Last season, the Oklahoma City Thunder won 50 games and secured the West’s last playoff spot. Last week, John Hollinger and his enslaved army of stat-elves projected the Oklahoma City Thunder to win 49 games, one fewer than last year’s total, and still finish in the top half of the Western Conference (4th). The guys at Basketball Prospectus–whose rankings this year also ask you to forget anything you’ve ever believed to be true about basketball in order to accept that the Warriors should win three more games than the Lakers–predict the Thunder will win only 48. Yet somewhat more subjective (because selecting which stats count and for how much is also a subjective process) ranking systems like Marc Stein’s Preseason Power Rankings or Ric Bucher’s pomade fueled predictions have the Thunder finishing 2nd in the West.

What’s causing this gap between subjective prediction and statistical projection?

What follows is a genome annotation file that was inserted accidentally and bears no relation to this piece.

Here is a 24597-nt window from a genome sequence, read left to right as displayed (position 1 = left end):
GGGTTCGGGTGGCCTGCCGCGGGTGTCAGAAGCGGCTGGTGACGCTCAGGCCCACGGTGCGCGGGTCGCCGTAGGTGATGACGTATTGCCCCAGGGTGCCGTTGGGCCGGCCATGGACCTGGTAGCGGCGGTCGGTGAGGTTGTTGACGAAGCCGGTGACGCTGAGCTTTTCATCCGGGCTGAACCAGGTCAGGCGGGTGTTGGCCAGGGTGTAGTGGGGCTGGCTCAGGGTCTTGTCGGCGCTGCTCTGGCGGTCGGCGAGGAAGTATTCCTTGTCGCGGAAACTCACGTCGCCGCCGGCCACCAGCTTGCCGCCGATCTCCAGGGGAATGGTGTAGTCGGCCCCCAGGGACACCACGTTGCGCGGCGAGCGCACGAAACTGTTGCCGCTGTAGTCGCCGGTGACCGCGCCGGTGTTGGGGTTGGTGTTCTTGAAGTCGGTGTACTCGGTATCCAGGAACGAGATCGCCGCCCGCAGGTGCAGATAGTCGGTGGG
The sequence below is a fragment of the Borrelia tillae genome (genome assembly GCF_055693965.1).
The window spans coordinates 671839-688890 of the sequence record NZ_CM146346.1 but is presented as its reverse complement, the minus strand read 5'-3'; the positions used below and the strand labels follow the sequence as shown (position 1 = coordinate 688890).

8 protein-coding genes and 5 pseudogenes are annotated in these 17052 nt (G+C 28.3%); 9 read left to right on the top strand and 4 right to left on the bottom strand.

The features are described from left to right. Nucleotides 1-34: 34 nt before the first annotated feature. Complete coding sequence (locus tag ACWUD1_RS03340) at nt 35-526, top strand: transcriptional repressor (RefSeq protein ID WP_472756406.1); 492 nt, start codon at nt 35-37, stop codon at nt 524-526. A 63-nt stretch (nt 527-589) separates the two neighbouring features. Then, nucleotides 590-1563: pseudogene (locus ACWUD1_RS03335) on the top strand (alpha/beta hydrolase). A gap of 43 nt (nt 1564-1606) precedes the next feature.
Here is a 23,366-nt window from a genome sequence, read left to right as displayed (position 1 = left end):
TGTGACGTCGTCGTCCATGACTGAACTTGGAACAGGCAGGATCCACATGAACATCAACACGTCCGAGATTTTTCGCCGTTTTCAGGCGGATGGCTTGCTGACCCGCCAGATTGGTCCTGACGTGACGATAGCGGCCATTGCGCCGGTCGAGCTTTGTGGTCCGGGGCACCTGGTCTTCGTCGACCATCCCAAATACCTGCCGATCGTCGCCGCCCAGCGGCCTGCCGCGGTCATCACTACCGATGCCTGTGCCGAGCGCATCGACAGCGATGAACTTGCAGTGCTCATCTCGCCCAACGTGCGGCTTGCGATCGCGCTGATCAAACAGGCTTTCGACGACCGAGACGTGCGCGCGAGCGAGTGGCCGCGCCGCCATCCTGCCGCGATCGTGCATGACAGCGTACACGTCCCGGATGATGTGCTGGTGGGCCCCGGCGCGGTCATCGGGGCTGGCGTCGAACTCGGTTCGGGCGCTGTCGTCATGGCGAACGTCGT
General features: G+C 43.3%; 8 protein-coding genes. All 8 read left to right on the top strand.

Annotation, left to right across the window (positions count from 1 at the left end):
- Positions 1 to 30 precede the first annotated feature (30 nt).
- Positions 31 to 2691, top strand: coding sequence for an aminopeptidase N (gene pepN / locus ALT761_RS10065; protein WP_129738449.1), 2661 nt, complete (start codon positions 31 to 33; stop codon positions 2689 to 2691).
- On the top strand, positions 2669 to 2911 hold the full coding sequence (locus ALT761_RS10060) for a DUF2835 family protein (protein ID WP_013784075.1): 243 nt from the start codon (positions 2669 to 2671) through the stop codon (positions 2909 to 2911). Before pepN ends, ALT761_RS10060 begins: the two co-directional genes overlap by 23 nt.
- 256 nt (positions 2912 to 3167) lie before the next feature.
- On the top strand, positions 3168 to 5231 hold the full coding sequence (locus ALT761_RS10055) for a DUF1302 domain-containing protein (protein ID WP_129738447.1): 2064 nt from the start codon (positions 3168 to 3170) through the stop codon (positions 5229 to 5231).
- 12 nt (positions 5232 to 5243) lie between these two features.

One factor is certainly that the West, as a whole, seems to be getting older, slower, and generally stinkier. As the conference’s old guard of Nash, Nowtizki and Duncan decay and Utah and Denver appear to take steps backward, many see a golden opportunity for the Thunder to move up the ranks. Indeed, they may not need to be any better to finish much higher in their conference.

The scintillating play of Kevin Durant in this Summer’s FIBA WBS in Turkey has also no doubt contributed to the hype. What’s odd is that it took Velvet Hoop flamethrowing a bunch of zone defenses manned by “players” who couldn’t make the D-League for some to realize he’s got all-world game.

Was his Turkish delight more impressive than scoring at least 25 points in 29 straight games (more than two months) against real life NBA wingspans?